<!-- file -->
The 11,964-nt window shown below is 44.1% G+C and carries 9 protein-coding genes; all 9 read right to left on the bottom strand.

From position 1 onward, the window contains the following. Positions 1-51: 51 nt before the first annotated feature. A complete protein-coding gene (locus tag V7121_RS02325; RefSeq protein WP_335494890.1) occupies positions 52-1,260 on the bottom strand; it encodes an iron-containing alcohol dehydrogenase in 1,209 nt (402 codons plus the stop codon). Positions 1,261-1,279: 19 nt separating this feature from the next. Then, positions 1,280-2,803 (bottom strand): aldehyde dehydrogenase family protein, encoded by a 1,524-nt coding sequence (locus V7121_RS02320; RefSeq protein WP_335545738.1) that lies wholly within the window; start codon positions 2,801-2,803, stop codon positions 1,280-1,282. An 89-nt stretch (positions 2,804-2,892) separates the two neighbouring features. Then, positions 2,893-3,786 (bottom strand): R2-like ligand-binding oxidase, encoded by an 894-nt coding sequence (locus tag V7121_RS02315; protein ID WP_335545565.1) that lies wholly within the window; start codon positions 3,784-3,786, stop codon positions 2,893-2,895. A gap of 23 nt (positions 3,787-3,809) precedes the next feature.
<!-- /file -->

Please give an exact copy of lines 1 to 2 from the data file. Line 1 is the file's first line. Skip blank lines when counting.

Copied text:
The 11,964-nt window shown below is 44.1% G+C and carries 9 protein-coding genes; all 9 read right to left on the bottom strand.

From position 1 onward, the window contains the following. Positions 1-51: 51 nt before the first annotated feature. A complete protein-coding gene (locus tag V7121_RS02325; RefSeq protein WP_335494890.1) occupies positions 52-1,260 on the bottom strand; it encodes an iron-containing alcohol dehydrogenase in 1,209 nt (402 codons plus the stop codon). Positions 1,261-1,279: 19 nt separating this feature from the next. Then, positions 1,280-2,803 (bottom strand): aldehyde dehydrogenase family protein, encoded by a 1,524-nt coding sequence (locus V7121_RS02320; RefSeq protein WP_335545738.1) that lies wholly within the window; start codon positions 2,801-2,803, stop codon positions 1,280-1,282. An 89-nt stretch (positions 2,804-2,892) separates the two neighbouring features. Then, positions 2,893-3,786 (bottom strand): R2-like ligand-binding oxidase, encoded by an 894-nt coding sequence (locus tag V7121_RS02315; protein ID WP_335545565.1) that lies wholly within the window; start codon positions 3,784-3,786, stop codon positions 2,893-2,895. A gap of 23 nt (positions 3,787-3,809) precedes the next feature.